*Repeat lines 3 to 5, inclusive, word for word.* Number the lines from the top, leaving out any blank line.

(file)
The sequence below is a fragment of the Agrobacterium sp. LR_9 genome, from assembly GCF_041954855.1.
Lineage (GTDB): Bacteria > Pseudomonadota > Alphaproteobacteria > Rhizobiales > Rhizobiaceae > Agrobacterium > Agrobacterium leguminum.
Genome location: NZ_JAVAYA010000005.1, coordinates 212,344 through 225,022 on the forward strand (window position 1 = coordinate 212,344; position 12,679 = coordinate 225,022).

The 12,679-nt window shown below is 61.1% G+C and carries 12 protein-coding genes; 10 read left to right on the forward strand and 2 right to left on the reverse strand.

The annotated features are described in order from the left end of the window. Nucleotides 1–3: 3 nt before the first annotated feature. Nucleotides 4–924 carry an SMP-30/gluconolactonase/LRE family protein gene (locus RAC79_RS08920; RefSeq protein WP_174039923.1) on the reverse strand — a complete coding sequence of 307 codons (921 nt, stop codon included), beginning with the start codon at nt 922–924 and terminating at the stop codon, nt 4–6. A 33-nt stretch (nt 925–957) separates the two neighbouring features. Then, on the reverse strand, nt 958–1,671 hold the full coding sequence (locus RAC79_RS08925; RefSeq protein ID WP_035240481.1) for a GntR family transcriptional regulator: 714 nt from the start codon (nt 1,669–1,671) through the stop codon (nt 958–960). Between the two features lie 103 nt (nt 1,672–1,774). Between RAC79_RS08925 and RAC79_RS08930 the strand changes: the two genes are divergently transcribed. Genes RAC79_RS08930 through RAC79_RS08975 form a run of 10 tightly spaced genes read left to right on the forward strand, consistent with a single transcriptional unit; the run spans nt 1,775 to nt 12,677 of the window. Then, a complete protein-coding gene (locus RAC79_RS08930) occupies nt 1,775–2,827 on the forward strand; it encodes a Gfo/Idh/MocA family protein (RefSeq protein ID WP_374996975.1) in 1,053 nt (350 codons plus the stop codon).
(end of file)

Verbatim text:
Genome location: NZ_JAVAYA010000005.1, coordinates 212,344 through 225,022 on the forward strand (window position 1 = coordinate 212,344; position 12,679 = coordinate 225,022).

The 12,679-nt window shown below is 61.1% G+C and carries 12 protein-coding genes; 10 read left to right on the forward strand and 2 right to left on the reverse strand.

The annotated features are described in order from the left end of the window. Nucleotides 1–3: 3 nt before the first annotated feature. Nucleotides 4–924 carry an SMP-30/gluconolactonase/LRE family protein gene (locus RAC79_RS08920; RefSeq protein WP_174039923.1) on the reverse strand — a complete coding sequence of 307 codons (921 nt, stop codon included), beginning with the start codon at nt 922–924 and terminating at the stop codon, nt 4–6. A 33-nt stretch (nt 925–957) separates the two neighbouring features. Then, on the reverse strand, nt 958–1,671 hold the full coding sequence (locus RAC79_RS08925; RefSeq protein ID WP_035240481.1) for a GntR family transcriptional regulator: 714 nt from the start codon (nt 1,669–1,671) through the stop codon (nt 958–960). Between the two features lie 103 nt (nt 1,672–1,774). Between RAC79_RS08925 and RAC79_RS08930 the strand changes: the two genes are divergently transcribed. Genes RAC79_RS08930 through RAC79_RS08975 form a run of 10 tightly spaced genes read left to right on the forward strand, consistent with a single transcriptional unit; the run spans nt 1,775 to nt 12,677 of the window. Then, a complete protein-coding gene (locus RAC79_RS08930) occupies nt 1,775–2,827 on the forward strand; it encodes a Gfo/Idh/MocA family protein (RefSeq protein ID WP_374996975.1) in 1,053 nt (350 codons plus the stop codon).